Lawmakers vote to close Upper St. Anthony Falls lock

Closure would prevent invasive carp from spreading upstream


Congress has approved legislation that will close the Upper St. Anthony Falls Lock and Dam within one year to prevent the spread of Asian carp. 

The provision, authored by Sen. Amy Klobuchar in the Senate and U.S. Rep. Keith Ellison in the House, was included in the final water infrastructure conference bill. The Senate passed the measure today after the U.S. House of Representatives passed the bill earlier in the week. It now heads to President Barack Obama to be signed into law.

“The spread of invasive carp poses a major threat not only to Minnesota’s environment, but also the recreation and fishing industries that help power our state’s economy and create jobs,” Klobuchar said in a statement earlier this week. “I fought hard to include this critical lock closure provision in the final bill so we can stop these invasive species in their tracks.”

Mayor Betsy Hodges commended the state’s congressional delegation for taking action on the issue.

“As Minnesotans we know both our quality of live — and our vast recreational economy — depend on preserving our rivers and lakes from invasive species,” Hodges said. “Here in Minneapolis, we know that closing the Upper St. Anthony Falls Lock is not without impacts. But the greater good of protecting our state’s natural resources cannot be denied.”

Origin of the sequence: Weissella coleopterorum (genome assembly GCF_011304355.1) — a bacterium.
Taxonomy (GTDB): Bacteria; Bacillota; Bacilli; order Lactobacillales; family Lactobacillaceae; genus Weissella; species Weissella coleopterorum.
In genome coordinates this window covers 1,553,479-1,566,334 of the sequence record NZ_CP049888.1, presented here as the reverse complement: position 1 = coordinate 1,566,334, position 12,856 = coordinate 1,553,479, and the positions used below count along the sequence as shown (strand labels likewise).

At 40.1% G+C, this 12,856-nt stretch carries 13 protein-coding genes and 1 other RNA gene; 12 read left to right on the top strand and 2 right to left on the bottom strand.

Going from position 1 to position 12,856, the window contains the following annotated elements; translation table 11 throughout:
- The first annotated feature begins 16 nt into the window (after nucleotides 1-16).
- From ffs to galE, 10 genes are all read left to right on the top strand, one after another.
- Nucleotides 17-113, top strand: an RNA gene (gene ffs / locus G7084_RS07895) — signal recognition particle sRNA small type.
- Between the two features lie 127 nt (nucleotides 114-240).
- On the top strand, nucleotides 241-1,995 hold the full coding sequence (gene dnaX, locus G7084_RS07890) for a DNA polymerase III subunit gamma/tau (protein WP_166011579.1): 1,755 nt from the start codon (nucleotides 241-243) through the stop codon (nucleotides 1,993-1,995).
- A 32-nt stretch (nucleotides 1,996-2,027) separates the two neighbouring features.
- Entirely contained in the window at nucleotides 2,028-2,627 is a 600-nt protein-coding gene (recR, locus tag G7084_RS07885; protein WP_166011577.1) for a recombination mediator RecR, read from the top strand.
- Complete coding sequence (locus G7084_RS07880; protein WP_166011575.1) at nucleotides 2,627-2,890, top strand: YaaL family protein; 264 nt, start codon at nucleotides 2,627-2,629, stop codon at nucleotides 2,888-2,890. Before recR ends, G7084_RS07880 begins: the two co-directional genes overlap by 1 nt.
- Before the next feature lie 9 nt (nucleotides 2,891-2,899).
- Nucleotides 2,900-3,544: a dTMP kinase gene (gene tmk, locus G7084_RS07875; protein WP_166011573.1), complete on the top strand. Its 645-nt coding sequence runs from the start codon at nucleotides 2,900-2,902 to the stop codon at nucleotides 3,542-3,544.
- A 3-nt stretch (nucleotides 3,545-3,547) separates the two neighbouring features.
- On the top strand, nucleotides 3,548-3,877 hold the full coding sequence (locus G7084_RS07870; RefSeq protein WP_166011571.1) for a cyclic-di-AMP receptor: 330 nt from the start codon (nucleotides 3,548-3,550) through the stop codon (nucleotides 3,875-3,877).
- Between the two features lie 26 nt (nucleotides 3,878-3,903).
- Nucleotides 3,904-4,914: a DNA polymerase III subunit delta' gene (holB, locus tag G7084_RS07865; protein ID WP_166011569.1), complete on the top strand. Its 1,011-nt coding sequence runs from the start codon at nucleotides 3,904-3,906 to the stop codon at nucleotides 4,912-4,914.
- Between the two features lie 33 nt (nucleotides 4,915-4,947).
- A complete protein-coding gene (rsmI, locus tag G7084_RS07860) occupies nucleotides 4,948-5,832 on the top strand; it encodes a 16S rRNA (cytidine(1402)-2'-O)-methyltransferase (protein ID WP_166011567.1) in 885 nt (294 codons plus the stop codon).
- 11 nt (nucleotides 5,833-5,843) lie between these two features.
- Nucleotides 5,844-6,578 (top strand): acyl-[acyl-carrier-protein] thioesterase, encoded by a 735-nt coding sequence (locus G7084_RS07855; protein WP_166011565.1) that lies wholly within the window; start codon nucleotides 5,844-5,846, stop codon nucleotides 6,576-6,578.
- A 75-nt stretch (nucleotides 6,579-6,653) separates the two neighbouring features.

City Council Member Jacob Frey (Ward 3), who represents the area home to the lock and dam, also expressed support for the closure. 

“We are stewards of the environment, and, in this case, the rest of the region. Doing nothing would allow our rivers and lakes to get ransacked by an invasive species. I think the answer is clear on this one,” he said.

As for redevelopment possibilities, Frey said the community needs to “think outside the box” and find a way to “revitalize the riverfront and provide connectivity for generations to come.”

Planning for a new riverfront park, Water Works, is underway near the lock and dam. It’s a Park Board-owned site that is part of the RiverFirst initiative — a collaboration among a number of community organizations working on reimagining the riverfront.

Construction of the Upper St. Anthony Falls Lock and Dam was completed in 1963, which made river traffic north of the St. Anthony Falls possible. 

(An illustration of a concept for the Water Works park.)